Marine Corps Aviation Museum


Flying Leatherneck Aviation MuseumConsidering today is the 96th anniversary of Marines Corps Aviation, I figured it would be the appropriate time to encourage you to visit the Marines Corps’ Aviation Museum.

Have you been awed by the progress of military aviation over the years? Are you a fan of movies like The Flying Leathernecks, starring John Wayne? Or, have you heard stories from family members who fought in WWII or watched documentaries on TV about the success of the F4U Corsairs?

There is one museum in the country dedicated to the nearly 100 year history of Marine Corps aviation and lucky enough for us, its based right here in San Diego.

The Flying Leatherneck Aviation Museum and Historical Foundation is housed in a temporary facility at Marine Corps Air Station (MCAS) Miramar. (Leatherneck is a term used for Marines because their uniforms include a high collar, which used to be made out of leather to protect them in hand-to-hand combat.) The Foundation’s goal is to build a permanent $45 million museum facility to open on the 100th anniversary of Marine Corps Aviation, which is on May 22, 2012. The plans for the new building must still be approved (I believe by the Secretary of the Navy) before private funding can be raised for construction.

Thirty, of the nearly 50, planes and helicopters are on display at any one time, including the F4U Corsair, F-4 Phantom, the current F/A-18 Hornet, and even the enemy’s MiG-15. Check out the current list of Marine Corps planes and helicopters on exhibit. The web site and exhibit plaques provide in-depth detail on each aircraft and its particular history. If you would like to see the inside of a cockpit, their open cockpit days are on the 2nd and 4th weekends of June, July, and August. Note that the temporary facility requires the aircraft to be outdoors. So, avoid visiting during inclement weather.

Indoors, you will find even more on Marine Corps Aviation history with a collection of memorabilia and videos describing various aspects of Marine Corps history from 1912 – WWII, the Korean War, Vietnam War, and current Marine Corps aircraft. There is also a one-of-a-kind display on the history of women in the Marines.

You can do the full tour in about an hour. You can also go online to see virtual tours of various Leatherneck Museum collections. There is a museum gift shop for those who like military collectibles, books, videos, and posters.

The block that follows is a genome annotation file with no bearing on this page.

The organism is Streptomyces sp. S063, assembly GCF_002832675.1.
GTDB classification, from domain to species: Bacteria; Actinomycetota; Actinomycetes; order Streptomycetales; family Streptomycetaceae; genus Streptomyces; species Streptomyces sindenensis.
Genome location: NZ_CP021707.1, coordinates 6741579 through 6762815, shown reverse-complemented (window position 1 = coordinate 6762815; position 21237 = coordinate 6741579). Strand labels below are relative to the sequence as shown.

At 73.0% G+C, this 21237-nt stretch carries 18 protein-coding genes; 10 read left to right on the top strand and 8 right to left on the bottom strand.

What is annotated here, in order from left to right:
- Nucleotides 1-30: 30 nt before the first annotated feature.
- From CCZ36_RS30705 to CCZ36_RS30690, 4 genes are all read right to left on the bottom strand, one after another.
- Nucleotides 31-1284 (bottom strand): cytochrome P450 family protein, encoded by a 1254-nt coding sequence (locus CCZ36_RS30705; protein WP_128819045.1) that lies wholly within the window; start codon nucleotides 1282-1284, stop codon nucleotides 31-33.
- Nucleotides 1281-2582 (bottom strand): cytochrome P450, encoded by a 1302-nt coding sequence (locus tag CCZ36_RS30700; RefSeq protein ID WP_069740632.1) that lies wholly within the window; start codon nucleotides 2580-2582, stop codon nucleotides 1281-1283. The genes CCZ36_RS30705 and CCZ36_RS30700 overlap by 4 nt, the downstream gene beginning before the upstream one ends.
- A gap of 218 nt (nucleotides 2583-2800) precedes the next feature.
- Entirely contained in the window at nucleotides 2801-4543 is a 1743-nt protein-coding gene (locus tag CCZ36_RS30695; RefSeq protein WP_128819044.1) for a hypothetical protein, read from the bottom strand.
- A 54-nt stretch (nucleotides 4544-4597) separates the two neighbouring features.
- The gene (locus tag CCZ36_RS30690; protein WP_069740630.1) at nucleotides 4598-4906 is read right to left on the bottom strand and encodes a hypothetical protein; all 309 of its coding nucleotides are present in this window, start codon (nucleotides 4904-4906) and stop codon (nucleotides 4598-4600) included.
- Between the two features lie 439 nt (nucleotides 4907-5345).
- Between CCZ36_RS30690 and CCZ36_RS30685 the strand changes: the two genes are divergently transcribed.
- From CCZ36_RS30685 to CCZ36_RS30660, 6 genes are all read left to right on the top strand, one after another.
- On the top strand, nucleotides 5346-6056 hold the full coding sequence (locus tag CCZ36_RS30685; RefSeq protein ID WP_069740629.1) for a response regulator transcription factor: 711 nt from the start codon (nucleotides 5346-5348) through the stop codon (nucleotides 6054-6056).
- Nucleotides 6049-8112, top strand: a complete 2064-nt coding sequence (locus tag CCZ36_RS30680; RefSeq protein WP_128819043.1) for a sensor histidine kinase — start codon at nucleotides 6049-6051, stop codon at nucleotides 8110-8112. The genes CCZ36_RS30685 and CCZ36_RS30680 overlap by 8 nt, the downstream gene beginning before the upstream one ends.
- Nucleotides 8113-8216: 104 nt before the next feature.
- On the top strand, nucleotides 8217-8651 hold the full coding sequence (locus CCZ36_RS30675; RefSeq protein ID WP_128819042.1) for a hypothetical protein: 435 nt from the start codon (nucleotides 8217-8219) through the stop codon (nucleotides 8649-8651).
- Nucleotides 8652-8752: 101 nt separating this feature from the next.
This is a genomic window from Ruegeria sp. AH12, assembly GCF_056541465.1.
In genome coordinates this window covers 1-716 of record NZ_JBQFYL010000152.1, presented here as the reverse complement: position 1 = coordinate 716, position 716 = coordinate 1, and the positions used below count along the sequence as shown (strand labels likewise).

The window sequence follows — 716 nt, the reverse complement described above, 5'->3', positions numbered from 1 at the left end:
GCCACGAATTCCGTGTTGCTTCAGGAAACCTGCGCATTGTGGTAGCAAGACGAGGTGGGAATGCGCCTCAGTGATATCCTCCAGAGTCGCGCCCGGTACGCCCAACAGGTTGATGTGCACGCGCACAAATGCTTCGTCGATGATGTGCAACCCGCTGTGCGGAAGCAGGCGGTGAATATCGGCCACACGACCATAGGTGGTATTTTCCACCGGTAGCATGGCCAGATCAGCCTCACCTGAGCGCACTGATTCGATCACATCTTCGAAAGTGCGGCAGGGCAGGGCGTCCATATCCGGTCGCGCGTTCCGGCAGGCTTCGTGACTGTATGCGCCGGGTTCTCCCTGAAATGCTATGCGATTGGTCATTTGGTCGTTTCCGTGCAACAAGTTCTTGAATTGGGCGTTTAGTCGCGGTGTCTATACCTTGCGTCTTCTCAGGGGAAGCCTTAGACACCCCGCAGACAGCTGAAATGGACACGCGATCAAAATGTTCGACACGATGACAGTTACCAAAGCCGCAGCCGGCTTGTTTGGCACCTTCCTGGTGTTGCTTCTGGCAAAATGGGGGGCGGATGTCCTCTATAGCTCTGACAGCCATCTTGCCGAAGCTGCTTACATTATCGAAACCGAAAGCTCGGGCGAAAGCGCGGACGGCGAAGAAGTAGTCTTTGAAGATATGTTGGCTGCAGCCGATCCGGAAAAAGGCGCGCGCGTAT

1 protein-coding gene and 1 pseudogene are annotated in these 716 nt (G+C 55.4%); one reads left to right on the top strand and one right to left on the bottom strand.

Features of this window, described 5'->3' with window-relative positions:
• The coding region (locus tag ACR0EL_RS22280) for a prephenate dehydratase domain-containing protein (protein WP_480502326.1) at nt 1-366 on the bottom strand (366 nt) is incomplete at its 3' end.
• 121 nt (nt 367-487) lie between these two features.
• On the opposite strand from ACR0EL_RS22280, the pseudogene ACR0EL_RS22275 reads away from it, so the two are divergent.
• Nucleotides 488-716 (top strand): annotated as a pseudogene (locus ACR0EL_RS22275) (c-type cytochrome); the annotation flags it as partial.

Over 25,000 visitors a year, from throughout the world, visit the museum. During my recent visit, there were tourists from Toronto. You will see a few maps of the globe near the museum entrance where guests have placed pins on their hometowns. Surprisingly to me, the pins cover the entire continent of Europe and most of East Asia, in addition to the pin filled U.S. map. So, go visit the museum today and see what’s attracting so many people.

Directions: The museum is easily accessible to the public on Miramar Road, just west of the intersection with Camino Ruiz and about 1.5 miles from the I-15. There is no need to enter the military base since the museum has its own separate entrance on Miramar Road. You will see a large Flying Leatherneck Museum sign hanging on the fence next to an open gate. After you pull through the gate, you will see to the right plenty of parking and the temporary facility. I can not get an exact Google Map address location for those who want to map out their directions. Instead, you can use the map address for Peterbuilt Trucks across the street from the museum.

Hours: 9AM – 3:30 PM Tuesday – Sundays.

Fee: None, but there is a donation box.

Phone: 1-877-359-8762

Food: There is no food allowed on the premises, but there are several delis, cafes, and restaurants along Miramar Road, in both directions.

Read more about United States Marine Corps Aviation from Wikipedia

Visit the National Museum of the Marine Corps near Quantico, VA (They only have four aircraft on display.)

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